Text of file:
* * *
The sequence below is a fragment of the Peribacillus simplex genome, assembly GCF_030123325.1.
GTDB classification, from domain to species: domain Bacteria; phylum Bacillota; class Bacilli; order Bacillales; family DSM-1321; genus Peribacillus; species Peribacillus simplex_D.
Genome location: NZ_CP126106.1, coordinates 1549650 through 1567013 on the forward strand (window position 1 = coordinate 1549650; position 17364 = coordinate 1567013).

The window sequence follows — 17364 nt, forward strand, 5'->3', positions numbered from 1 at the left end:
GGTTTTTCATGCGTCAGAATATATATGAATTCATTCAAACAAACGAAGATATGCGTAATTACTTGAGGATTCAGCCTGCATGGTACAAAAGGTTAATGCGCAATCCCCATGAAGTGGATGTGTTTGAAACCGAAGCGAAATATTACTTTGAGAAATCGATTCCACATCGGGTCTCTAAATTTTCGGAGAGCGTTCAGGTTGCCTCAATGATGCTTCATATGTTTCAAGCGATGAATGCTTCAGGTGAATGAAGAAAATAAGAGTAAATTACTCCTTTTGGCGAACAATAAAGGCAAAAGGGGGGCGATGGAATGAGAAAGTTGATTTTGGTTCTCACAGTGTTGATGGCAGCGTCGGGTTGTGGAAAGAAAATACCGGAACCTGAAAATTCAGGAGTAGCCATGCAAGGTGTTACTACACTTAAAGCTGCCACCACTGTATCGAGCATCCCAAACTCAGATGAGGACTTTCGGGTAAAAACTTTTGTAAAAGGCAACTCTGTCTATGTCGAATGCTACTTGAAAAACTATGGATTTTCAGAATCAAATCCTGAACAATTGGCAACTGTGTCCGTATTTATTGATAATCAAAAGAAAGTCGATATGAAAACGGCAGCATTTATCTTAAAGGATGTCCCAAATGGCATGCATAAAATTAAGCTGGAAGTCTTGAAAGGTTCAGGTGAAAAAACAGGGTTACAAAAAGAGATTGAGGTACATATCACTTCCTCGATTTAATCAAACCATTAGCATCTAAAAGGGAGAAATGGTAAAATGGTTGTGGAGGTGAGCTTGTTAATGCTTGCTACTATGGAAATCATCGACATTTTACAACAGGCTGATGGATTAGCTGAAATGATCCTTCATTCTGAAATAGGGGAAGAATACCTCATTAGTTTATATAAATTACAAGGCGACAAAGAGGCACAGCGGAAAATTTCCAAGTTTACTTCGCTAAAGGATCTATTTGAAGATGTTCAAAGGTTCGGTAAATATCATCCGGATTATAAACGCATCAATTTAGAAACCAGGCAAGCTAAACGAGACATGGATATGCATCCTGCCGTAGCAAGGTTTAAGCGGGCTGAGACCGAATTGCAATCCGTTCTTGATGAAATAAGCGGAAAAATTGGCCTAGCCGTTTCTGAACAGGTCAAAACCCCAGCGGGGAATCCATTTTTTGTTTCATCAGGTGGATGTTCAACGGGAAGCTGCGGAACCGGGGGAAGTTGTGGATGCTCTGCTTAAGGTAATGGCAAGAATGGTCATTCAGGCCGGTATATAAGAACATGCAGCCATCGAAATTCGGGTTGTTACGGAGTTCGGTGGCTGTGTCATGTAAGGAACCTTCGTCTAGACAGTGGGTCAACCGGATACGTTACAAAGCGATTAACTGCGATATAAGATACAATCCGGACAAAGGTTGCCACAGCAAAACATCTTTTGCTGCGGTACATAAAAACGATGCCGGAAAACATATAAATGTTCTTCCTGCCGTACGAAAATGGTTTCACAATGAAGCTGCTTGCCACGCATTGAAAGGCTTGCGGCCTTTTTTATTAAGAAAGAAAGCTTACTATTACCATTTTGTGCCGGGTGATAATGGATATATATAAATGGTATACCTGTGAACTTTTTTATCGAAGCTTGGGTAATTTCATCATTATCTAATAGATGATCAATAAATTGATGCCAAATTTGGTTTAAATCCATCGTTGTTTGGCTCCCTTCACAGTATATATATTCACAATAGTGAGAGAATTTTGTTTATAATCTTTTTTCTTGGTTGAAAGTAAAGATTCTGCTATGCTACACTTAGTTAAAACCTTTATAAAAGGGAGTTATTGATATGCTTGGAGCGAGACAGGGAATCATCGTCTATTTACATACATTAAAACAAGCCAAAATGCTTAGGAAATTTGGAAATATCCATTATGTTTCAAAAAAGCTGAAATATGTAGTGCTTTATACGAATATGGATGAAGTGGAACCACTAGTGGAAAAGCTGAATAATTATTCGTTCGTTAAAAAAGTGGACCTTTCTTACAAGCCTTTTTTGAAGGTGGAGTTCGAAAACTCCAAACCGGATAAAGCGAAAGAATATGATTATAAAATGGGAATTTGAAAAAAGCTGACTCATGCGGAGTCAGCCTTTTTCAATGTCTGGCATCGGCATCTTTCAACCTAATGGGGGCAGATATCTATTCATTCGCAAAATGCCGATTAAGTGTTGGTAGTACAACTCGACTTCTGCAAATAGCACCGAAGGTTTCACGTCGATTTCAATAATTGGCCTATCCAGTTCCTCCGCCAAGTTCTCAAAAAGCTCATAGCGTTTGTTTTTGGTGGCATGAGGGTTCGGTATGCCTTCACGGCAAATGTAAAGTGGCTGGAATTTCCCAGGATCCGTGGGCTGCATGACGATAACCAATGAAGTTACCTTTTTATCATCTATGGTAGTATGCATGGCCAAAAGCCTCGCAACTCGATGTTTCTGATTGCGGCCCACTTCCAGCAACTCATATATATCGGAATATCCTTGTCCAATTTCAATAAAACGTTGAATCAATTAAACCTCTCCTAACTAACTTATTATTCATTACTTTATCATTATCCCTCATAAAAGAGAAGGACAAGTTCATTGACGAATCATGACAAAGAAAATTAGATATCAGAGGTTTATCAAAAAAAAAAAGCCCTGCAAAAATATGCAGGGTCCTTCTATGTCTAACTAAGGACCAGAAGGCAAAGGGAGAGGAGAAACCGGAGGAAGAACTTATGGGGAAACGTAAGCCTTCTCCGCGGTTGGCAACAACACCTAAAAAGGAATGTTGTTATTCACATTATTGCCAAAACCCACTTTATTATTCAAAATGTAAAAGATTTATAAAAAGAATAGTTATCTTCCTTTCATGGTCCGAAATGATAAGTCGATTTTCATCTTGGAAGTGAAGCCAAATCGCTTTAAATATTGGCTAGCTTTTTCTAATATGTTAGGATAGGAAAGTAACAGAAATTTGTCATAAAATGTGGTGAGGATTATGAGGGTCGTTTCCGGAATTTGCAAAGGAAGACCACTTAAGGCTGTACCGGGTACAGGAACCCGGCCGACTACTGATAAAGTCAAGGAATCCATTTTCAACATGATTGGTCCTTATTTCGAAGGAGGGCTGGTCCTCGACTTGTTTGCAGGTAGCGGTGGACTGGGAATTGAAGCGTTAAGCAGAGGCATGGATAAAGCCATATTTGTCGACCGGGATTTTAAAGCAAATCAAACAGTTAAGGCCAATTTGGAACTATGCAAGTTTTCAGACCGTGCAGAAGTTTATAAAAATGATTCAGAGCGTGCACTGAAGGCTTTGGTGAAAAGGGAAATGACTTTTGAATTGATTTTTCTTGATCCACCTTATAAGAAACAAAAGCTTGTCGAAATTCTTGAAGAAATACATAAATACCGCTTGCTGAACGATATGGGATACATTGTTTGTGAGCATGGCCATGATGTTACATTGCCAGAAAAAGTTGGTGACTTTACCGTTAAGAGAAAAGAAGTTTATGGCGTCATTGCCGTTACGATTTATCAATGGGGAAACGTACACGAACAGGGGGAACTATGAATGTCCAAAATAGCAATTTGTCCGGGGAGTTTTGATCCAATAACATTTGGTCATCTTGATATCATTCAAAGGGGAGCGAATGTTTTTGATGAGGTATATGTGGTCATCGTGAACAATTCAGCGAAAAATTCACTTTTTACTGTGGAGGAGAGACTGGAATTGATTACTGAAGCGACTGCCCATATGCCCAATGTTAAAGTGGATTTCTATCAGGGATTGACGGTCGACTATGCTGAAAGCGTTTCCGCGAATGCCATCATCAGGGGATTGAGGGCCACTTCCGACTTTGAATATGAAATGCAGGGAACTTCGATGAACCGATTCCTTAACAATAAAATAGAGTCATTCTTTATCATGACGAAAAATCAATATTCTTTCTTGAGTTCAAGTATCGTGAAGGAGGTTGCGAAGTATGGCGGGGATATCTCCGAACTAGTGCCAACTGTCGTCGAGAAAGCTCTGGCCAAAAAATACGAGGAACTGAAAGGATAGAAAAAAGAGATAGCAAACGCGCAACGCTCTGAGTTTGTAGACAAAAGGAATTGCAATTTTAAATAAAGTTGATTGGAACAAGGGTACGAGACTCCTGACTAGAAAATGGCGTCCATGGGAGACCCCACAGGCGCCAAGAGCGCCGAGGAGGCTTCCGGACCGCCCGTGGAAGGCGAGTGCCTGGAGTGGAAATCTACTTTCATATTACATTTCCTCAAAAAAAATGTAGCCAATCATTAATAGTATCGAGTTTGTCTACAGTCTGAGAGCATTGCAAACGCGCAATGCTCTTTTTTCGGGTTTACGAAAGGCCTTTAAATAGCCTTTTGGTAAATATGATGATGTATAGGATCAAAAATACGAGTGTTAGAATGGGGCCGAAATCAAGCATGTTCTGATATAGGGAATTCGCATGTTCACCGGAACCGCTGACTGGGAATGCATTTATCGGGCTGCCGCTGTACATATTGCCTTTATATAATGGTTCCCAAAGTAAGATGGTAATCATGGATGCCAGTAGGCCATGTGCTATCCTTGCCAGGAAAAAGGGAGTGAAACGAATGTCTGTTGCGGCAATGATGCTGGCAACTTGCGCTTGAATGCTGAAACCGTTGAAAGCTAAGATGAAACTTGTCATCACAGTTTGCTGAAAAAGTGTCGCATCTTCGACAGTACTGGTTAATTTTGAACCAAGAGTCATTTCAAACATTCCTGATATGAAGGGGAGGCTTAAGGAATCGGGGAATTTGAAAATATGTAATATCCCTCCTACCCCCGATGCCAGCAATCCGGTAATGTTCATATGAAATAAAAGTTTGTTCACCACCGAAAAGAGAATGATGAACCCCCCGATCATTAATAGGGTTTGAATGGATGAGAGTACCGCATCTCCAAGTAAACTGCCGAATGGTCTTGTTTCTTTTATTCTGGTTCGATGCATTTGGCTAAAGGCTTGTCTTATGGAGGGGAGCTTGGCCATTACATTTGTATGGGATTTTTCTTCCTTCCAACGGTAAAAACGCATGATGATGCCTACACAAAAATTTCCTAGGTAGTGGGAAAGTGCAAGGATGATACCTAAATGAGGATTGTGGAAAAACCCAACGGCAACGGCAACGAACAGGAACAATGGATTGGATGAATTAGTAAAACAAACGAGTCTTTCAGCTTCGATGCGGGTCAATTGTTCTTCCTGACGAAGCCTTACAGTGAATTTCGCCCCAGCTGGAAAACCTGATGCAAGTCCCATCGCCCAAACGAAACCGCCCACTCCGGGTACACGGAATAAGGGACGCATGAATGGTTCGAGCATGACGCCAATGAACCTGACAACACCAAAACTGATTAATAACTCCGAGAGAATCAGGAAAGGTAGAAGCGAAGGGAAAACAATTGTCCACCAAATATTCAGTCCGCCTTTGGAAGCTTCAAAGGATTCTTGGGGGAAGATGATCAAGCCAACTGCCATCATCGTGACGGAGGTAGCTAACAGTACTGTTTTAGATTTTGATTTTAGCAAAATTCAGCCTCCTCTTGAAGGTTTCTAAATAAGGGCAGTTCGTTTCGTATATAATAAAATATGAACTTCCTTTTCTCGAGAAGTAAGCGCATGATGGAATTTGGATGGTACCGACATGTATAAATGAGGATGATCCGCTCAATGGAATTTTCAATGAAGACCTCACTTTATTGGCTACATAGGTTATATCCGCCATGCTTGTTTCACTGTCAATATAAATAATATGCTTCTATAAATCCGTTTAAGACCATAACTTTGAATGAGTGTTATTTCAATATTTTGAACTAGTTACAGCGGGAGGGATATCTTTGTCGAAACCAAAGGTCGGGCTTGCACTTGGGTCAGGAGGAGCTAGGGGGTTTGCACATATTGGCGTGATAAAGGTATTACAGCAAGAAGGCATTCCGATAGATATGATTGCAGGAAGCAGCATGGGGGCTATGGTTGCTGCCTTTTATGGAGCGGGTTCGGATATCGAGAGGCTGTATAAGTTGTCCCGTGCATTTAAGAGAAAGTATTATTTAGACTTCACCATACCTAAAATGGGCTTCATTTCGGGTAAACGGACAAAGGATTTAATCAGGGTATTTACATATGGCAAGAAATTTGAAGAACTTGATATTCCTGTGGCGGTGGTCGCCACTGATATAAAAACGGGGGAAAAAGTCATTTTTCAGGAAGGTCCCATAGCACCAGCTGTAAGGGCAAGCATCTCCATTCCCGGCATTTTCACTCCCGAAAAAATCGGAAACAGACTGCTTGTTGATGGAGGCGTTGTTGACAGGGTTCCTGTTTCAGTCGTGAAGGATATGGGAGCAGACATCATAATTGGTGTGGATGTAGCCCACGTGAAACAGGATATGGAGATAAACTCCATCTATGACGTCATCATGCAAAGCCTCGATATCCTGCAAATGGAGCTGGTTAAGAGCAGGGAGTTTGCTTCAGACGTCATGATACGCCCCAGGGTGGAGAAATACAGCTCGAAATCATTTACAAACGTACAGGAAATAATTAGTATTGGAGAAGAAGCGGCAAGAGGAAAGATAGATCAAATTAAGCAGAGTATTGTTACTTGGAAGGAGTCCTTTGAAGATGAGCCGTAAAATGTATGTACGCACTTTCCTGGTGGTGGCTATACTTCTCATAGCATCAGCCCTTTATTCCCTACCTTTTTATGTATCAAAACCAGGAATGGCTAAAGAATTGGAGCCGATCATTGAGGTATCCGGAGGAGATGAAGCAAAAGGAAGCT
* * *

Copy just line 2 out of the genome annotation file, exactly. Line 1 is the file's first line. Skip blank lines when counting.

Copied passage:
GTDB classification, from domain to species: domain Bacteria; phylum Bacillota; class Bacilli; order Bacillales; family DSM-1321; genus Peribacillus; species Peribacillus simplex_D.